One morning, about a week after school has ended, I’ve finally built up the courage to go back to the shop. Even though it’s been almost a month, I cross my fingers and hope that Sara still remembers me. I know that I made a fool of myself in front of her, but I don’t think I could deal with her not Recognising my face. I don’t wear the cap this time, as my bangs are now more embarrassingly long than embarrassingly short. I say goodby to mom (no need to sneak without Tony around) and head out on my bike. I cycle fast, breaking a sweat immediately, but I don’t notice. I’m so excited to go in again. As I enter downtown, I nearly scream inside as I see the sign in the distance. I am so curious to learn more about the barbers, after being so drawn in by the shop before. I park my bike quickly outside, and reflect for a second on what I’m doing. I have no intention of getting a haircut here. My hair has been long for my whole life, and I don’t plan on changing it anytime soon. I start to walk away from the shop… but then I remember, the hairstylists both had dyed hair – they must also do hair dyeing here, I can just ask for that! Without skipping a beat I walk in to the barbershop.
When I walk in, I am greeted by a somewhat unfamiliar site. I see the same 4 massive barber chairs, with three empty, and one occupied by Sara. I watch in shock and awe as a woman with a short black pixie gets some shears from the counter and slices right through Sara’s long mermaid braid in an instant. In slow motion, I continue hearing Sara’s hair fall to the ground with a smack well after it is over. I almost start crying, until I look more closely, noticing the smile on Sara’s face. Horror turns to confusion as I watch carefully as Sara’s braided style is transformed in an instant by the woman into an asymmetrical short bob. I watch as Sara’s grin increases when the woman gets out the black clippers, takes them to Sara’s head, and begins shaving. Eventually however, my attention is diverted by an ever repeating voice.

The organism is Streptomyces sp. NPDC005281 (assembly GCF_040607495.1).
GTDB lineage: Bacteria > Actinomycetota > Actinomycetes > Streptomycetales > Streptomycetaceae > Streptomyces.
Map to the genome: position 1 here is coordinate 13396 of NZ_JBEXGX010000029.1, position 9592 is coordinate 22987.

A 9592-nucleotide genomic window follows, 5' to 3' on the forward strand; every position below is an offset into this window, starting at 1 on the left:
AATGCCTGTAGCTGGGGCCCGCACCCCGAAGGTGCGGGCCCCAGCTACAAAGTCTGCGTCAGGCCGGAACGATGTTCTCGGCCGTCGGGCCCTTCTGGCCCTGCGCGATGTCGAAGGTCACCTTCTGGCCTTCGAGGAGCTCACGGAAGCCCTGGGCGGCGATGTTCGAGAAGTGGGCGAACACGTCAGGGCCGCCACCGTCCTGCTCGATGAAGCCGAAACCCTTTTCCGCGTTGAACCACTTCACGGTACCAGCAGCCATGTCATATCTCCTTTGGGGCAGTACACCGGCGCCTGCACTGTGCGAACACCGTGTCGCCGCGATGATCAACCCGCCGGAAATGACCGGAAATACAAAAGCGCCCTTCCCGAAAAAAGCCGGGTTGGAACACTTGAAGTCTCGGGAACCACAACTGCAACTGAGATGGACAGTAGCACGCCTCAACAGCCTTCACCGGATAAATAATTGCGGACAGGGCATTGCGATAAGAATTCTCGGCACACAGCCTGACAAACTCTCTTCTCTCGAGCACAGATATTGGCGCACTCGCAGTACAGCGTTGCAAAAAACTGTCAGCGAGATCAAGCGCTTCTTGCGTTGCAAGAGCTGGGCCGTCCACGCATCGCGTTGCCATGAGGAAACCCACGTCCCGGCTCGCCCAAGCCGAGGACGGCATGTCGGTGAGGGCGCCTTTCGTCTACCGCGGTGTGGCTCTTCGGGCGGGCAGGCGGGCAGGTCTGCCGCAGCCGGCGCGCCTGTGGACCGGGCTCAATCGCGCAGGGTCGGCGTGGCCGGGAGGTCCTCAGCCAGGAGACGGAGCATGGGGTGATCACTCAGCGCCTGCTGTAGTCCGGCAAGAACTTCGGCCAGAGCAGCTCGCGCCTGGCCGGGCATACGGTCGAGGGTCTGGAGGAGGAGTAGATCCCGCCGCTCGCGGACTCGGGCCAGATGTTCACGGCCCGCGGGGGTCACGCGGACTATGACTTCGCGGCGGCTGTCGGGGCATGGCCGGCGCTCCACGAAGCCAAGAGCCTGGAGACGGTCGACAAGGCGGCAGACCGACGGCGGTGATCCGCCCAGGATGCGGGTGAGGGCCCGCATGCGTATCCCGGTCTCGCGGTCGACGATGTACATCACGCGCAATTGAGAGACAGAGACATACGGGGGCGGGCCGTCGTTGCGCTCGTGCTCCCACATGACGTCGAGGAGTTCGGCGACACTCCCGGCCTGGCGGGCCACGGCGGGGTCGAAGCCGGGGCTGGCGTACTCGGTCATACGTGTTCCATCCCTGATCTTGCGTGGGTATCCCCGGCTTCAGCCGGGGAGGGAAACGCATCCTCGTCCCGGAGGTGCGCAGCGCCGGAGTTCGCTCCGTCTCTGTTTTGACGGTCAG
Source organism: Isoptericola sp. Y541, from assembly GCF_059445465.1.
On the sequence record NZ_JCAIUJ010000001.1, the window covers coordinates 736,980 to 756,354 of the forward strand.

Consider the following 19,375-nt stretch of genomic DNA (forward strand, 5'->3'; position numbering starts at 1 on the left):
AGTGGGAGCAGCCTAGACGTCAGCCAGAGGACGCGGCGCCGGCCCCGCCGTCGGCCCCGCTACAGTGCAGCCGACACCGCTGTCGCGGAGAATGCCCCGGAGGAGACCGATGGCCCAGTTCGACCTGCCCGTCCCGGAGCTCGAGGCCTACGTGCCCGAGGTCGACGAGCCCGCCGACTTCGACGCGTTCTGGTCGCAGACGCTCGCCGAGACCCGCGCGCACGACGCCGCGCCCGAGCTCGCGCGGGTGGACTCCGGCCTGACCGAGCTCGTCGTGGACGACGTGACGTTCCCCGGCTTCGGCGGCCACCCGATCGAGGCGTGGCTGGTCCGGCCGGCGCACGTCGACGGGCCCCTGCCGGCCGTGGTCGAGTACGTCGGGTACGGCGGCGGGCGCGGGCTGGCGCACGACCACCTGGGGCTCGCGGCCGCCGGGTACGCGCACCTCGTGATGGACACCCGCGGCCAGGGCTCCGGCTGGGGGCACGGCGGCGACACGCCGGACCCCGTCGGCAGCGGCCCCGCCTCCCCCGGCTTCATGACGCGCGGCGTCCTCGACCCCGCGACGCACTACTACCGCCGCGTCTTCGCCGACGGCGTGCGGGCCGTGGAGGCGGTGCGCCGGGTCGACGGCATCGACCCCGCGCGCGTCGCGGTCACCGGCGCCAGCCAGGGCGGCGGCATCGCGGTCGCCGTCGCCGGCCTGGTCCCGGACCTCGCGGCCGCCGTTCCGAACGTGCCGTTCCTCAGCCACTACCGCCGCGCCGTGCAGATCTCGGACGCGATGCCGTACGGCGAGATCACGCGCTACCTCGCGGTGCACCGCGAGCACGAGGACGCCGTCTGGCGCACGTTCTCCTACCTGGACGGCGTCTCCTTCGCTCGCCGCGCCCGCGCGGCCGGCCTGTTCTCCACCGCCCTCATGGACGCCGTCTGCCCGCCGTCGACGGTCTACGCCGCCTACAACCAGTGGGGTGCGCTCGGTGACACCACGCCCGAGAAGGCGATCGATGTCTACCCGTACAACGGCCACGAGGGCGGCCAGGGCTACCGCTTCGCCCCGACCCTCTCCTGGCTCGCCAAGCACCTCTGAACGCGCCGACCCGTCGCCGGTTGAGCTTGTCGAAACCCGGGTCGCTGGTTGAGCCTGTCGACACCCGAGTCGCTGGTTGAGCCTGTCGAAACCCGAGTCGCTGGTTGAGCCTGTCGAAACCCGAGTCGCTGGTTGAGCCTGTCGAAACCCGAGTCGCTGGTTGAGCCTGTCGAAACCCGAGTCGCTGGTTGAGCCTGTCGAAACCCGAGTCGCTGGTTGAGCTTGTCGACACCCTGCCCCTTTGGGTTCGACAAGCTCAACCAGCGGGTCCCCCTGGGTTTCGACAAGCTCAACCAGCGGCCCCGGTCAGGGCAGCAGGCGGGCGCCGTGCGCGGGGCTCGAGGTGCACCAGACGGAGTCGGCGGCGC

“Hello ma’am, how can I help you today?” I turn around to see the woman who had asked me the same question ages ago, but I gasp when I see her hair. What once had been a bob was now an undercut pixie in deep purple. Clearly she noticed my curiosity, stating, “Oh, my hair… auntie says we have to cut it every few weeks in order keep it orderly. I think she just loves to cut it though.”
“Auntie?” I asked.
“Oh, I mean Nat. She’s the owner of the shop and Sara and my Aunt. I’m Jen.” She reached out her hand for me to shake. I thought this odd for a barbershop, but every moment since I had entered this place for the first time had been surprising, so this was the least of my concern.
I shook her hand vigorously, and responded with,
“Sam, nice to meet you.”
“Hey.. weren’t you in the shop bef-“Jen started to say, but I cut her off, saying, “So what sorts of stuff do you guys do? Is it just cuts, or other stuff too.. like colours?”
“Oh, um we just do short cuts. Sorry if my and Sara’s hair misled you, we just color our hair at home.”
The instant that came out of her mouth a million thoughts started popping into my head, “Sara’s hair…” “We don’t do Colours here” “we only do short cuts.” After about 30 seconds of me standing in front of Jen, I had to say something to break the silence. Without thinking, I blurted out, “WHAT HAIRCUT DO YOU THINK WOULD SUIT ME?” I immediately regretted it the moment I said it, as all three women turned to face me. Nat set down her clippers, stood up, and started slowly walking towards me. Despite her small oval shaped glasses obscuring her eyes, I could tell that she was looking right at me, scanning my head for the perfect haircut. As she got closer, I shivered, running my hands through my long red hair for what I feared would be the last time. I look up at her with eyes on the brink of tears, hoping beyond my wildest dreams that I would get to keep even a strand of my copper locks.
At that moment she spoke out, saying in a strict, yet somehow kind voice,
“I know just what to do with you.”
This story is continued in Nat’s Barbershop (Part 2)